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Reflections from the field: Better data, better health.

By Monica Graham, Communications Manager, BID Initiative

Jan 12, 2016

Posted in , , ,

Last month I was in Arusha to participate in the BID Learning Network discussion meeting and visit facilities where the BID Initiative is working to enhance immunization and overall health service delivery through improved data collection, quality, and use.

Women waiting for immunizations.

Photo: PATH/Monica Graham.

These women are waiting in line at the Usa River Health Center so their children can receive lifesaving immunizations against deadly viruses such as polio and rotavirus. During my visit, I saw what improving data quality and use really means for health workers and the communities they serve.

Photo: PATH/Monica Graham.

Photo: PATH/Monica Graham.

For this mother and her two daughters, it means that health workers can more quickly and reliably keep track of the vaccines her kids receive and follow up with her if they miss a scheduled dose.

Photo: PATH/Monica Graham.

Photo: PATH/Monica Graham.

It also means that health workers such as Oliver, a registered nurse and Sister in Charge at Usa River, can use data to estimate how many kids she’ll see on immunization days—and how much vaccine stock she’ll need to serve them.

Photo: PATH/Monica Graham.

Photo: PATH/Monica Graham.

With new policies and practices such as a WhatsApp group where health workers can reach out to each other to collectively address challenges, coupled with solutions such as the electronic immunization registry, Oliver and her peers are now connected to the data and resources that will help them better plan and deliver care.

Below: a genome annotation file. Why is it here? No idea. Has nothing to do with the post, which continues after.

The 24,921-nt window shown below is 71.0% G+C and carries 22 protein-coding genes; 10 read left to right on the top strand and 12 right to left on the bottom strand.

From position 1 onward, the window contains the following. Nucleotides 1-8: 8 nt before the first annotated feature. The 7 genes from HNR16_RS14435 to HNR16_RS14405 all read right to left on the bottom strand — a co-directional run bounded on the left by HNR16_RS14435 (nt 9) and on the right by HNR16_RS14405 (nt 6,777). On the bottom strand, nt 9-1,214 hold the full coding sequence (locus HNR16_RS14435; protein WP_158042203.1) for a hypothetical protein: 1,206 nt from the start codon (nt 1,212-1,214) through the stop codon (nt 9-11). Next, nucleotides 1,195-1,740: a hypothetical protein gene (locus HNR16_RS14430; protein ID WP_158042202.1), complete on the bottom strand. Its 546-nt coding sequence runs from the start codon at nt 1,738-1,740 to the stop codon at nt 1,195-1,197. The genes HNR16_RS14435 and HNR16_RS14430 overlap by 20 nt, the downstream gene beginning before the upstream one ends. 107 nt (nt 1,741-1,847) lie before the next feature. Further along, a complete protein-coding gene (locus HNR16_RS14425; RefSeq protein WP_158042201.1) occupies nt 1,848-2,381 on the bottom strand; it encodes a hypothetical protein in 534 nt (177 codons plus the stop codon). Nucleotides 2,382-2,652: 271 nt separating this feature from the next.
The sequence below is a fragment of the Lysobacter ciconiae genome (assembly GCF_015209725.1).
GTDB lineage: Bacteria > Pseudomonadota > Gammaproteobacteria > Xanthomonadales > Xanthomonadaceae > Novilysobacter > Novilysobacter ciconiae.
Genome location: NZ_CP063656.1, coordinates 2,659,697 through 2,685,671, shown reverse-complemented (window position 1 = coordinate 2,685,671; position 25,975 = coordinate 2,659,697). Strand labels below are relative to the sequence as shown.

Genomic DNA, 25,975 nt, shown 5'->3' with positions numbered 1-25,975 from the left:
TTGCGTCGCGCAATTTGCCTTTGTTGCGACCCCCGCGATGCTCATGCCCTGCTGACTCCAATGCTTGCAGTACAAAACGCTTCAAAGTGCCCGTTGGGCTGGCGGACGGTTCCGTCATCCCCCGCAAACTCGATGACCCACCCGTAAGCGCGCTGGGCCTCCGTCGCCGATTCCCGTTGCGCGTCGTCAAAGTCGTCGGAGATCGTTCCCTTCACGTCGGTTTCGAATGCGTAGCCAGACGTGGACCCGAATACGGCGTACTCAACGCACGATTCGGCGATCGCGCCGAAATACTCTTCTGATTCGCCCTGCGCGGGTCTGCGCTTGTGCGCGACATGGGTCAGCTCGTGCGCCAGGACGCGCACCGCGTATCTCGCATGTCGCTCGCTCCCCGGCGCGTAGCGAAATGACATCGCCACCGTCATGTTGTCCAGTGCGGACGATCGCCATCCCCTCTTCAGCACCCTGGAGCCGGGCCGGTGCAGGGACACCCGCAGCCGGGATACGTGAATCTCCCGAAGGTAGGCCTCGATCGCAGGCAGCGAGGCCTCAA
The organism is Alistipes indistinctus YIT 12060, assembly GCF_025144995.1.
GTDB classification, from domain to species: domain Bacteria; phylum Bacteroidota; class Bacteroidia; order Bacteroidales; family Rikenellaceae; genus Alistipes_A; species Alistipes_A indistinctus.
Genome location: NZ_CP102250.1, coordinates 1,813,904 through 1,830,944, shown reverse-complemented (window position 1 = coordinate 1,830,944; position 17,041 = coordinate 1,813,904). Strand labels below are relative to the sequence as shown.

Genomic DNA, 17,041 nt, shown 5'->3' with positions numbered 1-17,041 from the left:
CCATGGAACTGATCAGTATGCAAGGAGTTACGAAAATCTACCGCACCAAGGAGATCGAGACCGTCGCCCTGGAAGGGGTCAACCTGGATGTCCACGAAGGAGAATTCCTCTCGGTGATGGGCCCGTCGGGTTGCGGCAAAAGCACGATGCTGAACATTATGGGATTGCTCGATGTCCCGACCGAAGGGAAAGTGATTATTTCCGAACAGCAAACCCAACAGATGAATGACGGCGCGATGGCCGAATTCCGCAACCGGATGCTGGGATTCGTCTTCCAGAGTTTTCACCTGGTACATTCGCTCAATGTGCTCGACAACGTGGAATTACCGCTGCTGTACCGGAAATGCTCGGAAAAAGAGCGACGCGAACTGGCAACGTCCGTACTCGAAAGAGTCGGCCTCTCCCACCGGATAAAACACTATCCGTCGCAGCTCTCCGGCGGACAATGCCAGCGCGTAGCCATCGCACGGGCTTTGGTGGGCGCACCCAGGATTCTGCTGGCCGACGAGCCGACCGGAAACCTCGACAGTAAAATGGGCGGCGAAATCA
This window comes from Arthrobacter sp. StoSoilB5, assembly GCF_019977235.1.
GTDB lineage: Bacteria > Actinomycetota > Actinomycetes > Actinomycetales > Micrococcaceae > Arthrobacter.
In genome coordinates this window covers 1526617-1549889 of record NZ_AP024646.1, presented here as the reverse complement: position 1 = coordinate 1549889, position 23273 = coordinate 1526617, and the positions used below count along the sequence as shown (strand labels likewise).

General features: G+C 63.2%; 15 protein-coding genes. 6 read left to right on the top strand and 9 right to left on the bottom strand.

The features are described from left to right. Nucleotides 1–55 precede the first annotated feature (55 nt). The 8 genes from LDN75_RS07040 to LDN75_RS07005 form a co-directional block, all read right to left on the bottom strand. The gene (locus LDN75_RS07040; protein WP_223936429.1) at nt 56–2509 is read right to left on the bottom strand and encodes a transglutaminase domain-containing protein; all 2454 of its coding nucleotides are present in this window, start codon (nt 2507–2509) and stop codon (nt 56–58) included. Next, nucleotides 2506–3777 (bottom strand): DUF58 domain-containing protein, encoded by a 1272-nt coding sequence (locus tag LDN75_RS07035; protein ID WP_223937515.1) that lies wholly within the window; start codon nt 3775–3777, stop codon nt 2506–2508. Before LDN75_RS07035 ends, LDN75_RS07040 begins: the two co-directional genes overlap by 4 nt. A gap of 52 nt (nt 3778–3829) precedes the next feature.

Photo: PATH/Monica Graham.

Photo: PATH/Monica Graham.

Eventually, this leads to reduced wait times, fewer stock-outs, and more time spent providing care—rather than spending hours and nights and weekends reviewing dense, heavy registry books to find each child, register which vaccination they receive, and compile reports for the district.

Photo: PATH/Trevor Snapp.

Photo: PATH/Trevor Snapp.

I was really struck by the progress the BID Initiative is making in building a culture of data use and improving systems. Today, health workers are collecting, using, and even expecting better data to make better decisions around how to deliver services. And through the BID Learning Network, an-African led peer learning network, we’re ensuring the BID Initiative solutions can be packaged and tailored for other countries interested in addressing data quality and use challenges.

The shift in just the last few years is really amazing—together, we’re truly contributing to better health.

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